Yes, there is no road split between Cheatham and South Davidson, but one more road split between North Davidson and Cheatham, so why one less road split with your revision of my map?
 I am confused again. In all events, as an factual matter, there really is no greater erosity or lack of connectedness, but until I understand your program clearly, there is no point going there.

My general rule is that when a county is chopped, each chop part now acts as a new county for the purpose of connections and thence erosity. Connections between counties depend on a path of numbered federal and state highways between population nodes. The population node is determined by the largest urbanized area (census maps) or the county seat if there is no urbanized area, or the largest population incorporated or census designated place if none of the other choices are available. Within an urban area the largest population within the county is used for the node. This can be either incorporated or unincorporated, or the downtown within a large city (typically including city hall).

It's easier to start with examples from eastern TN. This is my split of Grainger. There are no urbanized areas in Grainger so county sear Rutledge is the population node. It stays in the northern chop and Blaine is the largest place in the southern chop, so it is the population node for determining connections.

Grainger (Rutledge) is connected by state or federal highways to to Claiborne, Hancock, Hawkins, Hamblen, Jefferson, Knox, and Union. The split of the southern part around Blaine is only connected to Knox, and the remaining northern part is connected to the remaining counties, but not Knox. This is an ideal chop that has no increase in erosity.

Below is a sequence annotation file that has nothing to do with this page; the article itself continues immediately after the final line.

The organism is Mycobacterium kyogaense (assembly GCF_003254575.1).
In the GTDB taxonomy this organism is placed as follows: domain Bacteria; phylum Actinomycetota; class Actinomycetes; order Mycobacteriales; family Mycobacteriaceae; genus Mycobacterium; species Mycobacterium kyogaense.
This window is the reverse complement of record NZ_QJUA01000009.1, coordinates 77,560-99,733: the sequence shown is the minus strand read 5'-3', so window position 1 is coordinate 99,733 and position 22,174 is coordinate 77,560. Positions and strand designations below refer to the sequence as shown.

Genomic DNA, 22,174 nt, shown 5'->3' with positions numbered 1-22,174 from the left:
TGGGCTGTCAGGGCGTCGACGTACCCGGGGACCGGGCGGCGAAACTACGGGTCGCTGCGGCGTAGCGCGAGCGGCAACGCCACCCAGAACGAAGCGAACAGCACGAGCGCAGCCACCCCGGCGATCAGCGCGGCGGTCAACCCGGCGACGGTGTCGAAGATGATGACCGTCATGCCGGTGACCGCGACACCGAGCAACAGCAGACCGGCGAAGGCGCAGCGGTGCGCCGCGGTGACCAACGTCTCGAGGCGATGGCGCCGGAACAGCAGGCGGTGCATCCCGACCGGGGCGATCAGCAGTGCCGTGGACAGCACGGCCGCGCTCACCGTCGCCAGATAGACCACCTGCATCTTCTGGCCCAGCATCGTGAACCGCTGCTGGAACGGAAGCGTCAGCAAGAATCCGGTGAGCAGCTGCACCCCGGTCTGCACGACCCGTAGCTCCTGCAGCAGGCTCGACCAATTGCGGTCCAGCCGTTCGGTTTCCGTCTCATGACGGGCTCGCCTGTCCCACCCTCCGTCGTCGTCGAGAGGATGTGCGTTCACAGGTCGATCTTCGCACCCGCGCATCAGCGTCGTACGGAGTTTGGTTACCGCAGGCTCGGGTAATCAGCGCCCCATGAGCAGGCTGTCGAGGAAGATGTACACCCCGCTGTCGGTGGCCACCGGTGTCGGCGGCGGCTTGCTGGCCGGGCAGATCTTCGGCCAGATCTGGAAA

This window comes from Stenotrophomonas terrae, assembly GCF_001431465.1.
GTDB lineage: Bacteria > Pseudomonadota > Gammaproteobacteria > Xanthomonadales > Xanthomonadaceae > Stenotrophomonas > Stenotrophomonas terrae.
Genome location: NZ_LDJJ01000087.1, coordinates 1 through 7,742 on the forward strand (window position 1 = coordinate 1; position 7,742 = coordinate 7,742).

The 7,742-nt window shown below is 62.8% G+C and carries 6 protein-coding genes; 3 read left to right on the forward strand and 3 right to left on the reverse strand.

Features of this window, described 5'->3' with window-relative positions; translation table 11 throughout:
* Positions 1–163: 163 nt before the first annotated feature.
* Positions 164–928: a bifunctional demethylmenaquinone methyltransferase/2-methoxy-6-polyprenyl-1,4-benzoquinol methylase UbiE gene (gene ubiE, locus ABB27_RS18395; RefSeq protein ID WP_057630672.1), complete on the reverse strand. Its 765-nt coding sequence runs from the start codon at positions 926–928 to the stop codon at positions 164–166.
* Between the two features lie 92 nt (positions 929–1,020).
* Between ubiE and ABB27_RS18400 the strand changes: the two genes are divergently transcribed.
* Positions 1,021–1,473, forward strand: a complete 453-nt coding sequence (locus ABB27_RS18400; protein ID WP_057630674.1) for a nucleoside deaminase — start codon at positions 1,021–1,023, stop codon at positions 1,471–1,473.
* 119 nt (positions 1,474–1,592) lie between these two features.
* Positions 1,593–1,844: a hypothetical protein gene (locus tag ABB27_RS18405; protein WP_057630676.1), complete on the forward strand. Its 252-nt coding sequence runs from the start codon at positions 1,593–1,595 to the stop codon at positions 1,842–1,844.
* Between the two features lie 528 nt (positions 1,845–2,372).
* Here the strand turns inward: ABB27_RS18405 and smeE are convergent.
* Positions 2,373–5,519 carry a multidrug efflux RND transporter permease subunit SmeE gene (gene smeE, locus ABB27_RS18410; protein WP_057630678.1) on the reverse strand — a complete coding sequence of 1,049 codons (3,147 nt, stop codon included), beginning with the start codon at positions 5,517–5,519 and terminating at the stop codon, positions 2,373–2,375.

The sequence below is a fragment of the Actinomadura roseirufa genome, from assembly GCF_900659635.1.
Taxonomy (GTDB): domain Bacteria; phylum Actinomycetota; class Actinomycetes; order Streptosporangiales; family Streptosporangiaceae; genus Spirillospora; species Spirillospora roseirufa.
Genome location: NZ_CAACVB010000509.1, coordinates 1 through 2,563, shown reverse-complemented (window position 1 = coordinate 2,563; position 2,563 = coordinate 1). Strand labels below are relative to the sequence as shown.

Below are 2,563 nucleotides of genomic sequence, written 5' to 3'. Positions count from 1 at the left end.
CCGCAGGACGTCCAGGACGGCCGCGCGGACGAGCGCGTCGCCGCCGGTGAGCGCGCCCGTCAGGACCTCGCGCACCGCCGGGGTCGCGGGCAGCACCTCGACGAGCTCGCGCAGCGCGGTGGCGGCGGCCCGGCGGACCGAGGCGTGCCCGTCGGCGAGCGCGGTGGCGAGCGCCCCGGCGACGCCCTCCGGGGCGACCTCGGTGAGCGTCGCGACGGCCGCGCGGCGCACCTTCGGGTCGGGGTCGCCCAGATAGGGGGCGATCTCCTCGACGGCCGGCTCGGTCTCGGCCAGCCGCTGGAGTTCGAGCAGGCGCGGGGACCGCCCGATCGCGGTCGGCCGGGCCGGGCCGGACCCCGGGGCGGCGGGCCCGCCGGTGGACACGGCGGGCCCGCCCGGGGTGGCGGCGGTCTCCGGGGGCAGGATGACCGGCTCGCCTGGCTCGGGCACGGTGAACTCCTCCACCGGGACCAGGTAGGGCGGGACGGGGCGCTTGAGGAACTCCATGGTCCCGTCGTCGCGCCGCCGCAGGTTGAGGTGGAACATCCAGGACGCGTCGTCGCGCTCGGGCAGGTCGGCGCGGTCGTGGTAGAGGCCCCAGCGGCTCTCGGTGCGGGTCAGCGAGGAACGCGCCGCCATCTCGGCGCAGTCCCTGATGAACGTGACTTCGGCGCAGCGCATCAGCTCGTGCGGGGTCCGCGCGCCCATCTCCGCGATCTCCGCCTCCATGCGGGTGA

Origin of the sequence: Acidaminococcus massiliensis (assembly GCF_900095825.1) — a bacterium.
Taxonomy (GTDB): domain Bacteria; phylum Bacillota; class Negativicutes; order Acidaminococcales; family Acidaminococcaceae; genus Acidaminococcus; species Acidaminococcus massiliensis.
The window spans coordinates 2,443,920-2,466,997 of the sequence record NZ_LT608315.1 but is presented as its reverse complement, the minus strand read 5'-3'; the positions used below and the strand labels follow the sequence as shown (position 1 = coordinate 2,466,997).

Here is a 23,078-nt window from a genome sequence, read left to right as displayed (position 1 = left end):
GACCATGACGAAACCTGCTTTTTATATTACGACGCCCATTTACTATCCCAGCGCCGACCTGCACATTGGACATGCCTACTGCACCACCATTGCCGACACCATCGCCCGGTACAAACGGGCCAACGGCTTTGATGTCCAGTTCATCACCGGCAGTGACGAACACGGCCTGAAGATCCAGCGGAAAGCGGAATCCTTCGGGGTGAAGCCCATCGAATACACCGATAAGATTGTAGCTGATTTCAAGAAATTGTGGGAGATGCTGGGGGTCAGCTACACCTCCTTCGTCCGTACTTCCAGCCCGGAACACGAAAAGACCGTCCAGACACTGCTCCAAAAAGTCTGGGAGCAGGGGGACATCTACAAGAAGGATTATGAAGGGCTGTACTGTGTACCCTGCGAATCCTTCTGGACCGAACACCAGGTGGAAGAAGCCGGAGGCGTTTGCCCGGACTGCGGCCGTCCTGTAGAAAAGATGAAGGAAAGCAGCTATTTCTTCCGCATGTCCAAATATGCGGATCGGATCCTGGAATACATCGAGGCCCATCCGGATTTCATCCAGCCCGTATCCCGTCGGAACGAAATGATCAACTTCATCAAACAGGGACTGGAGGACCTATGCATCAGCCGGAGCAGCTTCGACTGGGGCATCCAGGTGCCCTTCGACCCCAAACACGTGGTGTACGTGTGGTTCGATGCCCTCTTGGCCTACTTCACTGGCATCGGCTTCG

This is my split of Blount. Much of the population of the county is within the Knoxville urban area which doesn't show on the DRA map. Maryville is the largest place and within that urban area and is the population node for the county which is connected to Monroe, Loudon, Knox, and Sevier. The northern part including Maryville is only connected to Knox and Sevier.

The southern part has the largest population in the urban area in unincorporated Binfield, and the largest place is the much smaller Friendsville. Binfield has the larger population in the urban area and is used as the node connecting to Monroe and Loudon. Friendsville only links to Loudon, but a connection that exists at the county level cannot vanish by the means of a district line, so the Monroe connection would have to remain there as well. This chop also separates the county connection in a way that does not increase their number.



Davidson county is problematic to define since Nashville includes all of the county not in the few small communities. The northern part has the downtown so that defines its node. The southern part has more population in Nashville than in the smaller separate cities and the largest part is along I-24 so that defines the node for connections.

Davidison connects to Cheatham at the county level, but doesn't need to have connections to both the northern and southern chops of Davidson depending on where the line is drawn. By following the river at the Cheatham line you provide a connection to the south Davidson node along TN-1, TN-100 and TN-254. By moving the line south as I do I remove the link from Cheatham to south Davidson. If I had controls I'd make my cut more cleanly than the course VTDs in DRA.

Yes, it may seem arbitrary that our two plans seem reasonably equal by eye in Nashville, yet differ by this measure. The difference is that without my constraint on erosity, a mapper is free to place the line at Cheatham anywhere they want and that opens the door just a bit to gerrymandering. The idea is that a reasonable set of constraints can limit gerrymandering yet provide flexibility.
Logged



Great American Eclipse seconds before totality showing Baily's Beads.
Pages: 1 2 3 4 5 6 [7] Print 
« previous next »
Jump to:  


Login with username, password and session length

Logout

Powered by SMF 1.1.21 | SMF © 2015, Simple Machines